The Big Picture
Retail sales continued to remain strong in April, notching up 7.2%, with a 10.8% increase in apparel sales, according to MasterCard SpendingPulse figures. What’s more, the growth of in-store sales beat e-commerce by a wide margin.
Part of this demand was driven by the need to refresh warm weather wardrobes, and prepare for summer travel. This is particularly good news given that inflationary pressures remain a challenge. Inflation increased by 8.3% last month, after posting a 8.5% climb in March.
And while inflation is taking a toll on consumer confidence — the confidence index dropped slightly last month, according to the Conference Board— so far it is mainly affecting the lower end of the apparel market. We are seeing consistent demand for luxury items like jewelry, indicating the wealthier consumers have yet to be deterred by price increases. However, inflation and disappointing sales figures in some part of the economy have spooked investors, sending the Dow down over 13% so far this year. We’ll see if this unease spreads.
Among our client stores we saw an average 50% sales gain in April against last year. In men’s, suits, sport coats and sport shirts drove the biggest increases. In women’s, dresses continue to be in demand, and jackets are starting to surge. Jewelry and shoes are also doing well.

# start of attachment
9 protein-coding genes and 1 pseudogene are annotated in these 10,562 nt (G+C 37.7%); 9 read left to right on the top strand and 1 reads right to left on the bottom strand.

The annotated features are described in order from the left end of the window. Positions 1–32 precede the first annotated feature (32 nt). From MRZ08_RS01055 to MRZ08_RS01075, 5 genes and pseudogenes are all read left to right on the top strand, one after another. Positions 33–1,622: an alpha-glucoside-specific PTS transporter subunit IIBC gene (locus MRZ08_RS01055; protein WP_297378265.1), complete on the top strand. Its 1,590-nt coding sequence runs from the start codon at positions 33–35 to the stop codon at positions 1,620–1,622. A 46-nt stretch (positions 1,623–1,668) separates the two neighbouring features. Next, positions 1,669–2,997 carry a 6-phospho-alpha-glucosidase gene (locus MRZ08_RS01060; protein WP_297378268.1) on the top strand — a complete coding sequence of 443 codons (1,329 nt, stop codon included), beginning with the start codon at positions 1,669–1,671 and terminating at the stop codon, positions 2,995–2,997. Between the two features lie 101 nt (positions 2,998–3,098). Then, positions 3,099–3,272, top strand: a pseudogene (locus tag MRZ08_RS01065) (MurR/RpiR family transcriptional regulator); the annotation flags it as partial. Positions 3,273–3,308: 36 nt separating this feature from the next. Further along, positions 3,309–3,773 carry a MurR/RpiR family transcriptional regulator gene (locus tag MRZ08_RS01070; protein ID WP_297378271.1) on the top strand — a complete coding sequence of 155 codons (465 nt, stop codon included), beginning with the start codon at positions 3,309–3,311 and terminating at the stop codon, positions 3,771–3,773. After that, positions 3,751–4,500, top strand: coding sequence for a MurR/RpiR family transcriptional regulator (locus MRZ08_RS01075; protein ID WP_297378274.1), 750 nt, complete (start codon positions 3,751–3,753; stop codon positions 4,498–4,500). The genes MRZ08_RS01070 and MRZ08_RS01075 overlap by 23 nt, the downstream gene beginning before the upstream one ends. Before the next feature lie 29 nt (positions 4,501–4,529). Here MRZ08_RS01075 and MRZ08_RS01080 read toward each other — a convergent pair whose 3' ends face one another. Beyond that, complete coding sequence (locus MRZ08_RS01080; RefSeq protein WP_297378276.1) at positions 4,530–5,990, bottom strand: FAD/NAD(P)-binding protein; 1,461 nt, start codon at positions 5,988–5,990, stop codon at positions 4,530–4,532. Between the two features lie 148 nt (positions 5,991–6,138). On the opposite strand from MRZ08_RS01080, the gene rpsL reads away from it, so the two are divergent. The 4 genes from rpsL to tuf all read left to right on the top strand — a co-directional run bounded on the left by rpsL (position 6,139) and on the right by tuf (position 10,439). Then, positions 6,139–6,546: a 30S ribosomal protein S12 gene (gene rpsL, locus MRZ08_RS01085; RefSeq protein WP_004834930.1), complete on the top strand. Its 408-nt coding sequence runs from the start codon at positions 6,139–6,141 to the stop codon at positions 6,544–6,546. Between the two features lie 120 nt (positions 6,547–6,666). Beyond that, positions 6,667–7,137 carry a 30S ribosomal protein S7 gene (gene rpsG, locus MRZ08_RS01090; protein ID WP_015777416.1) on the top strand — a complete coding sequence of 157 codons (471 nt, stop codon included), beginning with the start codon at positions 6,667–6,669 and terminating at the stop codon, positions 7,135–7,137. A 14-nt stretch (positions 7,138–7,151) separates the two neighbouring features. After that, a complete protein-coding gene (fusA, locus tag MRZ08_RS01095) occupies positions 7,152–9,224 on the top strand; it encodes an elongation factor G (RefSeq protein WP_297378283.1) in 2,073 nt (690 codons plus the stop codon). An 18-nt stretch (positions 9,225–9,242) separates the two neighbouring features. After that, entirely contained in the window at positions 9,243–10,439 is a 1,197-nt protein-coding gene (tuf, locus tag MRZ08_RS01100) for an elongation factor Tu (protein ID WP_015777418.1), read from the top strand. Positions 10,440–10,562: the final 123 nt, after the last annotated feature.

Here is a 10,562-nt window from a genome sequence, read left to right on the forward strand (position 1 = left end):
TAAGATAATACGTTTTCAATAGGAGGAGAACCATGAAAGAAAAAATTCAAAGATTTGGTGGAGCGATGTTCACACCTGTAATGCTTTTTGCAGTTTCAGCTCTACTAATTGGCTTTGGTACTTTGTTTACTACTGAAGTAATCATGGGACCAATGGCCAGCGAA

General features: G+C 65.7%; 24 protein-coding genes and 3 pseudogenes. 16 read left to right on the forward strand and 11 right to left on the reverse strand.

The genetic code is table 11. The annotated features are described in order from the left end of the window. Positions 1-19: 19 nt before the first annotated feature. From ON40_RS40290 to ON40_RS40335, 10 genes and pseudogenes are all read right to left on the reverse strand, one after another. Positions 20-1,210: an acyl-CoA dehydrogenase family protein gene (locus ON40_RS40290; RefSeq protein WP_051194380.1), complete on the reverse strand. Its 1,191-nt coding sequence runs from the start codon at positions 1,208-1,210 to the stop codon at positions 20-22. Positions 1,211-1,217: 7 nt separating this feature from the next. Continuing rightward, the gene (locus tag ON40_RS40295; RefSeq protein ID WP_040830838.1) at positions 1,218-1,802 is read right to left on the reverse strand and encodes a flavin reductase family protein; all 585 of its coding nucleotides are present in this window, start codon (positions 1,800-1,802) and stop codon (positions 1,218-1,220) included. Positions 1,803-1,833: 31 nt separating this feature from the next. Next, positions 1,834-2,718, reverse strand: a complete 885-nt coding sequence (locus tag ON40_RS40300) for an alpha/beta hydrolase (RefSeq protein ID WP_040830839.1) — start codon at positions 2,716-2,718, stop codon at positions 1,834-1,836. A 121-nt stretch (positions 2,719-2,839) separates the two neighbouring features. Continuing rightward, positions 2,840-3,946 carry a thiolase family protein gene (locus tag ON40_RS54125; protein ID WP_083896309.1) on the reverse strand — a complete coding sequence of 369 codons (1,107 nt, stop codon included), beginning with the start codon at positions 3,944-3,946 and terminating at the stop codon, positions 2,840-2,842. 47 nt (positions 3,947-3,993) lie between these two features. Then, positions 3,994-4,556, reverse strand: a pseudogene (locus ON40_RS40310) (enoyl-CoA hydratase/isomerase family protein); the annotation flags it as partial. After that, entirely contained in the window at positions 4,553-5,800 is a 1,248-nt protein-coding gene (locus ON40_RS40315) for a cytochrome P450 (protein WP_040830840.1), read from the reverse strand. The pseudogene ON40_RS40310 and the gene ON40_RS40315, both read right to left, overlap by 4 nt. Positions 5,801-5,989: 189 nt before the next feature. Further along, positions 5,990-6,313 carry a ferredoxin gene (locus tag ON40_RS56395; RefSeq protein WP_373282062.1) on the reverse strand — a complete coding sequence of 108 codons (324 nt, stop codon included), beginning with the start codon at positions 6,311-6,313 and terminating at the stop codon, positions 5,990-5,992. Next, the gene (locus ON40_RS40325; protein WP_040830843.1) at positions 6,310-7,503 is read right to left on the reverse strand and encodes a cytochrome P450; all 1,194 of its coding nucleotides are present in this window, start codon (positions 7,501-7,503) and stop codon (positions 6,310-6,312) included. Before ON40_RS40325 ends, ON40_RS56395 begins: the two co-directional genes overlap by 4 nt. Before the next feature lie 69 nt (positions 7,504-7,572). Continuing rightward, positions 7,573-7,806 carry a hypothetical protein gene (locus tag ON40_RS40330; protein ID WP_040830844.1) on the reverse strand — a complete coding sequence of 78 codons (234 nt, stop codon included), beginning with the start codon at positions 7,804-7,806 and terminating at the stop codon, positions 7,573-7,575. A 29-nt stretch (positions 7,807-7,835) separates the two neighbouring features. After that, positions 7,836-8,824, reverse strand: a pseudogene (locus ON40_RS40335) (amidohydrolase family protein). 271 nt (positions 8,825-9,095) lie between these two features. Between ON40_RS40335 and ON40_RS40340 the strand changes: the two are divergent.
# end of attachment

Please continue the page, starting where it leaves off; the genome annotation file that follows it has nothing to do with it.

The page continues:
Shoppers are still rebuilding their wardrobes following the pandemic, especially work clothes, such as suits and sport coats.
And while demand remains positive for now, the trend of growing inventory levels continues. In fact, nearly 50% of our merchants said that their spring deliveries came in late, leaving them with a shorter window to sell at full price.
This is not a problem right now since they are doing more volume, but once business returns to its normal levels this could put retailers in a risky position. With a shorter sales window you are more likely to have to mark down goods, cutting into your margins.
Higher margin levels have been a silver lining coming out of the pandemic, and we don’t want to lose them. Talk to your vendor partners about clear delivery windows for fall goods to prevent late arrivals.
Right now we are planning our clients up by an average of 10% this fall against last year, as we go against stronger sales figures.
We will be adjusting these numbers in the months ahead according to the sales patterns, especially given that many economists are predicting a coming recession, likely in early 2023.
But for now, merchants should focus on the positive: dollar sales have remained steady, unemployment is low and supply chains continue to stabilize.
Blacks’ Bottom Line
Keep focused on your sales plans and don’t let your inventory exceed the plans. There could be a surprise at any turn.